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Breast milk usually refers to the milk produced by a human female which is usually fed to infants by breastfeeding. It provides the primary source of nutrition for newborns, before they are able to digest more diverse foods.
Under the influence of the hormones prolactin and oxytocin, women produce milk after pregnancy to feed their baby. The initial milk produced is often referred to as colostrum, which is high in the immunoglobulin IgA, which coats the gastrointestinal tract. This helps to protect the newborn until its own immune system is functioning properly along with creating a mild laxative effect, expelling meconium and helping to prevent the build up of bilirubin (a contributory factor in jaundice).
The exact integrated properties of breast milk are not entirely understood, but the nutrient content after this period is relatively consistent and draws its ingredients from the mother's food supply. If that supply is found lacking, content is obtained from the mother's bodily stores. The exact composition of breast milk varies from day to day, depending on food consumption and environment, meaning that the ratio of water to fat fluctuates. Foremilk, the milk released at the beginning of a feed, is watery, low in fat and high in carbohydrates relative to the creamier hindmilk which is released as the feed progresses. The breast can never be truly "emptied" since milk production is a continuous biologic process.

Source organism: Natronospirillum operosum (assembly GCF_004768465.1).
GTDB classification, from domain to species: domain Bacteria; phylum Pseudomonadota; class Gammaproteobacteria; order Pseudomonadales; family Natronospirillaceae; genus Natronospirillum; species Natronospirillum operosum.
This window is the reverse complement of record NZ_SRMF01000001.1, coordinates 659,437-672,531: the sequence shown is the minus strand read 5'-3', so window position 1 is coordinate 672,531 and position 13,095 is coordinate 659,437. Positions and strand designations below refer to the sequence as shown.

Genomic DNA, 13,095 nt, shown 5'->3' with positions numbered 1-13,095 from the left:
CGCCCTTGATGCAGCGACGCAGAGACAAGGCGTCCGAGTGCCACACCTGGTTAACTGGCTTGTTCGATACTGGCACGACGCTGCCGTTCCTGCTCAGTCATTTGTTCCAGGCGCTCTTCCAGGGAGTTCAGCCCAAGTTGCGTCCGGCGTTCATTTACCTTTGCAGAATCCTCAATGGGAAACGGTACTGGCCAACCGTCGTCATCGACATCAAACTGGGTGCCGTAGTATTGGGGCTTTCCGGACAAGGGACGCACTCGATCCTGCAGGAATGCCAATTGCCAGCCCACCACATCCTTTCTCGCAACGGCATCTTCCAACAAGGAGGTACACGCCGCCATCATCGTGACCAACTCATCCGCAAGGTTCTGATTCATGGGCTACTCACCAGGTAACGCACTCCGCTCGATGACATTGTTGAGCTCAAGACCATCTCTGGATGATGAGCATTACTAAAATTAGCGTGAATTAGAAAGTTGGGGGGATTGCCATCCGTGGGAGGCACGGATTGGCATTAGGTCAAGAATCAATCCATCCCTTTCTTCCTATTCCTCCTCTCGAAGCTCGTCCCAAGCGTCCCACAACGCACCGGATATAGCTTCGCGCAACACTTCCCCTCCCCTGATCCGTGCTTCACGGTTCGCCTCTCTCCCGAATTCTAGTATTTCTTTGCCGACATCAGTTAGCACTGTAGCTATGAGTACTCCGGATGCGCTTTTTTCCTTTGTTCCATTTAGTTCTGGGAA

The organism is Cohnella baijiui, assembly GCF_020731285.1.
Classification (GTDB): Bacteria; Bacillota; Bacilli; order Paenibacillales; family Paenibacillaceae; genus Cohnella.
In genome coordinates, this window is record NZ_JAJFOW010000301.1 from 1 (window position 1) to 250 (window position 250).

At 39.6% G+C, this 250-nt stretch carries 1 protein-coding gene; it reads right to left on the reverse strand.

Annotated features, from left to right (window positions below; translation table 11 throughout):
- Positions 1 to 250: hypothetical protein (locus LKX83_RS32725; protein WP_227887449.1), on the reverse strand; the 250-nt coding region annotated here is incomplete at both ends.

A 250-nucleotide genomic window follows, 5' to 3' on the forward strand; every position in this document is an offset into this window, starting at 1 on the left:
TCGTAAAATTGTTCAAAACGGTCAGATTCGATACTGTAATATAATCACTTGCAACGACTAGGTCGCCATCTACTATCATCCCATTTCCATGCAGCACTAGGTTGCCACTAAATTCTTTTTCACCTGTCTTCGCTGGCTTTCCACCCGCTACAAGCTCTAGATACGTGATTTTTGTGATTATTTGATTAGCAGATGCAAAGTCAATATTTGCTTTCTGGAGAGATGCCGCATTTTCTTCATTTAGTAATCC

Though now it is almost universally prescribed, in the 1950s the practice of breastfeeding went through a period where it was out of vogue and the use of infant formula was considered superior to breast milk.
Comparision to other milks
Other mammals also produce milk, but the composition of milk for each species varies widely and other kinds of milk often very different from human breast milk. In particular, cow's milk and goat's milk are not acceptable substitutes for breast milk.
Whole cow's milk contains insufficient Vitamin E, iron, and essential fatty acids, which can make infants fed on cow's milk anaemic. Whole cow's milk also contains excessive amounts of protein, sodium, and potassium which may put a strain on an infant's immature kidneys. In addition, the protein and fat in whole cow's milk are more difficult for an infant to digest and absorb than breast milk.  Evaporated milk may be easier to digest due to the processing of the protein but is still nutritionally inadequate. A significant minority of infants are intolerant of lactose or allergic to one or more of the consitituents of cow's milk. These problems can also affect formula milk derived from cow's milk.
Goat's milk does not contain agglutinin , which means that the fat globules in goat's milk do not cluster together like they do in cow's milk, which makes goat's milk easier for an infant to digest. Goat's milk also does not contain many of the allergens found in cow's milk. However, like cow's milk, goat's milk is also unsuitable for infants as it can cause intestinal irritation and anaemia.
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